Backup to Cloud Storage

    Cloud backup

    No serious project can do without performing regular backups. In addition to selecting and configuring a data archiving system, you need to decide where to store the data. Moreover, it is desirable not to be on the same server where the backup is done, but to be able to store data in some independent reliable place.

    Especially for this, our "cloud storage" is perfect. Storage of 1 GB of data will cost only 3 rubles per month.

    Where to begin?

    To start using the "cloud storage" you need to register (full registration takes about 5 minutes). For all new accounts, 10 bonus rubles are available, with which you can fully test the service. If you are already our client and want to test the service - upon request through the ticket system you will be credited 10 bonus rubles. Now everything is ready to go.

    In the control panel, in the "Cloud Storage" → "Files" section, there is a web interface for the file manager. Create in it a private container for storing backups (access to the private container is possible only after authorization - it is more secure when storing important data), for example, "backups". To upload files to the storage, it is better to create an additional user who will have a minimum set of rights - this will protect the main user, who always has full access rights.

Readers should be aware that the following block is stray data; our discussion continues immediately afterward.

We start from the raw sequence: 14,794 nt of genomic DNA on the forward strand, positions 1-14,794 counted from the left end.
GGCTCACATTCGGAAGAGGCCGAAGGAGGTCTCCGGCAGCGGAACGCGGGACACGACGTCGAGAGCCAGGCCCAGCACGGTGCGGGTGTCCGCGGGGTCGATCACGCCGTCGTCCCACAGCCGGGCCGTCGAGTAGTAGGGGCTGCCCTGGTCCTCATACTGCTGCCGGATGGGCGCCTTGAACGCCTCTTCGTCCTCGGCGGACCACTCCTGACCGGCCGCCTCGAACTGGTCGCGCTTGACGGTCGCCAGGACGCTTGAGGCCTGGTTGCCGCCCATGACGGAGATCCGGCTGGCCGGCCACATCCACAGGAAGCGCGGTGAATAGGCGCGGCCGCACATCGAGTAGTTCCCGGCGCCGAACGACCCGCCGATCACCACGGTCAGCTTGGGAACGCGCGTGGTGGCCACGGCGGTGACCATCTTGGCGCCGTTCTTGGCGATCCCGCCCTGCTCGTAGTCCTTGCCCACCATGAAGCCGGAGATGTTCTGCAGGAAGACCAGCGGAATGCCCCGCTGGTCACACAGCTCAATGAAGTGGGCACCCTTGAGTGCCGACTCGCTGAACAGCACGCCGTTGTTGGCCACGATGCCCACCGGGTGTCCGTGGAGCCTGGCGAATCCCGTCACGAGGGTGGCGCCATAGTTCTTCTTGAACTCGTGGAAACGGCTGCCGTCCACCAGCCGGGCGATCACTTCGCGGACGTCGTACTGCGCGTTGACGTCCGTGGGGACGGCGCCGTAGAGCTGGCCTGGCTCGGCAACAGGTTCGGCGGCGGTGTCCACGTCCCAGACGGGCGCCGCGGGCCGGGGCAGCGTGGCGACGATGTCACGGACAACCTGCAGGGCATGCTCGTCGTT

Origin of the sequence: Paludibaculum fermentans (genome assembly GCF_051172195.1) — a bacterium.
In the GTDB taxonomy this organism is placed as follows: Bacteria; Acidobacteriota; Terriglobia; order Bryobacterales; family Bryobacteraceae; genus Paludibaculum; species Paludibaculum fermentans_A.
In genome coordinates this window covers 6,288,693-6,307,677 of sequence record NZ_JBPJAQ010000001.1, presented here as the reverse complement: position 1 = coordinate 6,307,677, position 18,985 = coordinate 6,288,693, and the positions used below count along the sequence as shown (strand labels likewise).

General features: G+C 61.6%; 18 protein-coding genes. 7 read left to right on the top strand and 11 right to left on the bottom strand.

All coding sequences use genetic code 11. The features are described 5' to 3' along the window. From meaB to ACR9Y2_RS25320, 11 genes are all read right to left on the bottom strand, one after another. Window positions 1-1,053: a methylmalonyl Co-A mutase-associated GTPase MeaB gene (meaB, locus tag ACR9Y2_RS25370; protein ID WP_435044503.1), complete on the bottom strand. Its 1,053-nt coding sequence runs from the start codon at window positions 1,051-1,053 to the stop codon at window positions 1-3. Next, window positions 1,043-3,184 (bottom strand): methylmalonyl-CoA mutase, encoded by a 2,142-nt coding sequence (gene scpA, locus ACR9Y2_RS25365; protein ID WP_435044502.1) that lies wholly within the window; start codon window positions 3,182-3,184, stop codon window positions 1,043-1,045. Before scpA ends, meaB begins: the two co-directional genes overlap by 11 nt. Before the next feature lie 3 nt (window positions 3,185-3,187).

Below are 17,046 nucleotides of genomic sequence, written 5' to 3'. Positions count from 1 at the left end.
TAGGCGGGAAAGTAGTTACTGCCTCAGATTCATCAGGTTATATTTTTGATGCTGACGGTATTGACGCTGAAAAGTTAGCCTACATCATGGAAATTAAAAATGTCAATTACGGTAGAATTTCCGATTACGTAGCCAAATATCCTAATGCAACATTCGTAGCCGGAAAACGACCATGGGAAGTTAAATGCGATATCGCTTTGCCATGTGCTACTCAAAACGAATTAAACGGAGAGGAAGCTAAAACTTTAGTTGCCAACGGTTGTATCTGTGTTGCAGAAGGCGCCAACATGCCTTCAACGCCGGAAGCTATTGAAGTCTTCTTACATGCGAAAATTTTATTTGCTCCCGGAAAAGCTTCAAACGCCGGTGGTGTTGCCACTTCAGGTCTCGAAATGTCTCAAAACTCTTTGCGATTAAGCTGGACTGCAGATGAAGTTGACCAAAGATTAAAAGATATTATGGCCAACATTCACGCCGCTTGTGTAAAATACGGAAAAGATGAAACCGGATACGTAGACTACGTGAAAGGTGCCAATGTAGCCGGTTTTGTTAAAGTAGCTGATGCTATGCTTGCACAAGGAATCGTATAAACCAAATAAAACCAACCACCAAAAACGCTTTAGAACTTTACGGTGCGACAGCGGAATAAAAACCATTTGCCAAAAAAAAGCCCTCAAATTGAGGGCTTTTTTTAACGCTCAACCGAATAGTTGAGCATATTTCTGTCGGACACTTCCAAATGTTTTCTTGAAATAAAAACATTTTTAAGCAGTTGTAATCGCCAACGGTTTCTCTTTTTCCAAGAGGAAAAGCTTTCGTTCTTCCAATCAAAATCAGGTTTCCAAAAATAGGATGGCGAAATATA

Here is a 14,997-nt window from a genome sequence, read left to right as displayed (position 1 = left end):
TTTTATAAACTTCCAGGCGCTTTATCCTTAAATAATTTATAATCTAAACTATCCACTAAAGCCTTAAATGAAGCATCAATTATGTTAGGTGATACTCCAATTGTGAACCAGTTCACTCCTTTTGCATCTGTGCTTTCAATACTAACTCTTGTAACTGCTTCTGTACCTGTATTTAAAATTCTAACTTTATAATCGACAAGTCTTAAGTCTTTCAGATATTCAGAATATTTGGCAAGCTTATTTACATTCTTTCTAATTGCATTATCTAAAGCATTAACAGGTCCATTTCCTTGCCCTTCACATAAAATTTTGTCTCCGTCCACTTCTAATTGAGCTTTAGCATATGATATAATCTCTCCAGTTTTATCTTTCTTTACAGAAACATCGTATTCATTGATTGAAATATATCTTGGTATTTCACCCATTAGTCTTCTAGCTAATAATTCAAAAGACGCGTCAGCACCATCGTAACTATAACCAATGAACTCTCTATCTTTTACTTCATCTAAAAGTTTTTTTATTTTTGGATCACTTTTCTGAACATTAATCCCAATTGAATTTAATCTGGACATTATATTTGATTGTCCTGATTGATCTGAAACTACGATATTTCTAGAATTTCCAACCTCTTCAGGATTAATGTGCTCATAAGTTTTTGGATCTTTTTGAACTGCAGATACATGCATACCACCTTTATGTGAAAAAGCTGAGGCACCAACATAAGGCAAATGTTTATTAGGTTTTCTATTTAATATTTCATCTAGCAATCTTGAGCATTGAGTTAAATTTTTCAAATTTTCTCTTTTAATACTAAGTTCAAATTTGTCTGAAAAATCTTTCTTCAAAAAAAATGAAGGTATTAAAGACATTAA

Creating an additional user is in the tab “Cloud Storage” → “Access Settings”. Enter any name for the user and click "Create" - a user settings dialog will appear.
    User Settings Dialog
    In the user settings you need to generate a new password. The option of storing a password is optional, but then, in the future, it will be impossible to spy on the password in the user settings, but only generate a new one. And be sure to tick the containers to which the user will have access. Remember to save the settings by clicking “Save Access Changes”.

    Now you are ready to configure the backup process on the server.

    Simple option

    If you have a medium-sized site with a MySQL database that you want to back up regularly, then just download two specially prepared scripts and specify the necessary settings.

    The first thing you need is the supload utility — it allows you to conveniently upload files to the repository. It is installed as follows (presumably Debian OS is installed on your server):

    $ wget
    $ mv /usr/local/bin/supload
    $ chmod +x /usr/local/bin/supload

    Next, you need to download and configure the script to perform backup:

    $ wget
    $ chmod +x